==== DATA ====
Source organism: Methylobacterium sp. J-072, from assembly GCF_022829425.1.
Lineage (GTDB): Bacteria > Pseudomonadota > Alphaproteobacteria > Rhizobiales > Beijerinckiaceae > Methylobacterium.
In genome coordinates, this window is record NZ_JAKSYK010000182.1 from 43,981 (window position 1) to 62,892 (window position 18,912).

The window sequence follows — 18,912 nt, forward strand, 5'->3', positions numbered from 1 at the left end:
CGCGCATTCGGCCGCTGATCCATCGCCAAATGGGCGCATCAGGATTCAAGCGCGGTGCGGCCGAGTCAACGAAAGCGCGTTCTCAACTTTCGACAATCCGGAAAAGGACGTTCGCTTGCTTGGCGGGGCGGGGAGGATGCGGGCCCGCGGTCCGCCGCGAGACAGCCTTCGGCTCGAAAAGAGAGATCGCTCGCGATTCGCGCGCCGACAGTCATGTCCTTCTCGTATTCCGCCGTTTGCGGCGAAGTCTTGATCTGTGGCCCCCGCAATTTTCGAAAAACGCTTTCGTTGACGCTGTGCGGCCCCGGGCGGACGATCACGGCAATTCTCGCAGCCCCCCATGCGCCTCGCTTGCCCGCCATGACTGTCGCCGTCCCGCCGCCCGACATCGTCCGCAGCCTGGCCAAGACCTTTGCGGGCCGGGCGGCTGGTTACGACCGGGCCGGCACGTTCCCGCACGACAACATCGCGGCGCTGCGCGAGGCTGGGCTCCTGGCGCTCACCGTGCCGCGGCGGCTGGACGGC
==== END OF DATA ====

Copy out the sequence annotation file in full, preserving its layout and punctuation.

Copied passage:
Source organism: Methylobacterium sp. J-072, from assembly GCF_022829425.1.
Lineage (GTDB): Bacteria > Pseudomonadota > Alphaproteobacteria > Rhizobiales > Beijerinckiaceae > Methylobacterium.
In genome coordinates, this window is record NZ_JAKSYK010000182.1 from 43,981 (window position 1) to 62,892 (window position 18,912).

The window sequence follows — 18,912 nt, forward strand, 5'->3', positions numbered from 1 at the left end:
CGCGCATTCGGCCGCTGATCCATCGCCAAATGGGCGCATCAGGATTCAAGCGCGGTGCGGCCGAGTCAACGAAAGCGCGTTCTCAACTTTCGACAATCCGGAAAAGGACGTTCGCTTGCTTGGCGGGGCGGGGAGGATGCGGGCCCGCGGTCCGCCGCGAGACAGCCTTCGGCTCGAAAAGAGAGATCGCTCGCGATTCGCGCGCCGACAGTCATGTCCTTCTCGTATTCCGCCGTTTGCGGCGAAGTCTTGATCTGTGGCCCCCGCAATTTTCGAAAAACGCTTTCGTTGACGCTGTGCGGCCCCGGGCGGACGATCACGGCAATTCTCGCAGCCCCCCATGCGCCTCGCTTGCCCGCCATGACTGTCGCCGTCCCGCCGCCCGACATCGTCCGCAGCCTGGCCAAGACCTTTGCGGGCCGGGCGGCTGGTTACGACCGGGCCGGCACGTTCCCGCACGACAACATCGCGGCGCTGCGCGAGGCTGGGCTCCTGGCGCTCACCGTGCCGCGGCGGCTGGACGGC